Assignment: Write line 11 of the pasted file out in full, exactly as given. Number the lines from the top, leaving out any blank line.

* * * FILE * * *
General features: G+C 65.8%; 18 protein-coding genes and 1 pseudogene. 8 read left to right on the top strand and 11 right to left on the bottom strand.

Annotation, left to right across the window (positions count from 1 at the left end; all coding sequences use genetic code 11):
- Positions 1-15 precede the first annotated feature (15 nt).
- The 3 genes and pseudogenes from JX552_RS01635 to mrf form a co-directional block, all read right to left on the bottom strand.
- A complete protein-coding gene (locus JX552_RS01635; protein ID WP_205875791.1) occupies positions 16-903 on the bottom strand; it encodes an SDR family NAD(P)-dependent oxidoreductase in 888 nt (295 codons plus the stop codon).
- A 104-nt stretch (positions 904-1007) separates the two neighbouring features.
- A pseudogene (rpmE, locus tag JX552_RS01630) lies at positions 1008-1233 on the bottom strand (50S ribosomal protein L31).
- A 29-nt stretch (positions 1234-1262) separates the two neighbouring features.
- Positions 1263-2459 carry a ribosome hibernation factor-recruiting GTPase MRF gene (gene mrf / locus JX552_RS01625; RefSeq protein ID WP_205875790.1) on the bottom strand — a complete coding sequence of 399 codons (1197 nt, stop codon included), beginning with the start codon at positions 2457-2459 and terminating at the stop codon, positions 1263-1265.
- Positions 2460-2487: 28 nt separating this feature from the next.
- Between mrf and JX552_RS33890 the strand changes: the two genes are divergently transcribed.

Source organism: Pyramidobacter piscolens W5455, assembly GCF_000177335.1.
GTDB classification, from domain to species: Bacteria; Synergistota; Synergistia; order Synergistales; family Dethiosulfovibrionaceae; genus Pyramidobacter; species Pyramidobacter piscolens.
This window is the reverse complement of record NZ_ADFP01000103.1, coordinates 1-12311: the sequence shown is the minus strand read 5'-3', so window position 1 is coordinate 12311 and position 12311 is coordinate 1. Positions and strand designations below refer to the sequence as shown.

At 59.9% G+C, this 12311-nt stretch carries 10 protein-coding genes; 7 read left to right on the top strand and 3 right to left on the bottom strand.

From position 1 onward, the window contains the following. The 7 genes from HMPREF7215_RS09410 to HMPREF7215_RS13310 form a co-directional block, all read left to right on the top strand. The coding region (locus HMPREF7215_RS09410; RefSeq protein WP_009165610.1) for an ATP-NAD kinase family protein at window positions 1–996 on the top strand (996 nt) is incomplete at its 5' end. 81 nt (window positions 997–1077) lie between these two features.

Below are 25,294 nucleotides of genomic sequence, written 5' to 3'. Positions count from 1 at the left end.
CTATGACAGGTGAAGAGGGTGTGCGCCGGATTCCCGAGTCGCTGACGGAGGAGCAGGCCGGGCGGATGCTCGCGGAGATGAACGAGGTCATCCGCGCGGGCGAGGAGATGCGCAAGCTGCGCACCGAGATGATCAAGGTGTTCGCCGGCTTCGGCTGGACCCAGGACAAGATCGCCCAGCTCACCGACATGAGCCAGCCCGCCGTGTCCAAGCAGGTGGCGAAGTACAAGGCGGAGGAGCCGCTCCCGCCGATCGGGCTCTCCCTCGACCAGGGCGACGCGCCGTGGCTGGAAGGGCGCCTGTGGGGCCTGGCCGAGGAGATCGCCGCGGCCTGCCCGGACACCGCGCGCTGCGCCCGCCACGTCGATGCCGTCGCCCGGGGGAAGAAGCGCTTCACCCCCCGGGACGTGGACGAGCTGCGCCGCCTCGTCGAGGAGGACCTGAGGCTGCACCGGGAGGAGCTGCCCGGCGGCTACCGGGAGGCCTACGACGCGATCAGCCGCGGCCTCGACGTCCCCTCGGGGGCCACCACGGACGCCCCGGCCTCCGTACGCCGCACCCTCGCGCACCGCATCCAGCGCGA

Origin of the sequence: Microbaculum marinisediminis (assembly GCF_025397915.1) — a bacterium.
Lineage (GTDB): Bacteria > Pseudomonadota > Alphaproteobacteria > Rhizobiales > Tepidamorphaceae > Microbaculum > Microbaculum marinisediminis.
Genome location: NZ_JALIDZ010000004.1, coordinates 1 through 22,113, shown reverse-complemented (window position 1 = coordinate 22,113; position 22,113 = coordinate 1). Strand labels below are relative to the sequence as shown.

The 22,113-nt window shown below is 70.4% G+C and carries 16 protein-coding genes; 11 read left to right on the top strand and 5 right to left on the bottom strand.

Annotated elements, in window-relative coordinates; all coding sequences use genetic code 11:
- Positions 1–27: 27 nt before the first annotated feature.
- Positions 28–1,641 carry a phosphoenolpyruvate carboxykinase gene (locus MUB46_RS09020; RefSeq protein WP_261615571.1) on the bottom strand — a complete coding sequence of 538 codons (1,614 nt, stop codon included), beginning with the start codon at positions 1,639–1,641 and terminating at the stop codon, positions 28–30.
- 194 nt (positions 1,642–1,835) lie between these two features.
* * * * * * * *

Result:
- Between mrf and JX552_RS33890 the strand changes: the two genes are divergently transcribed.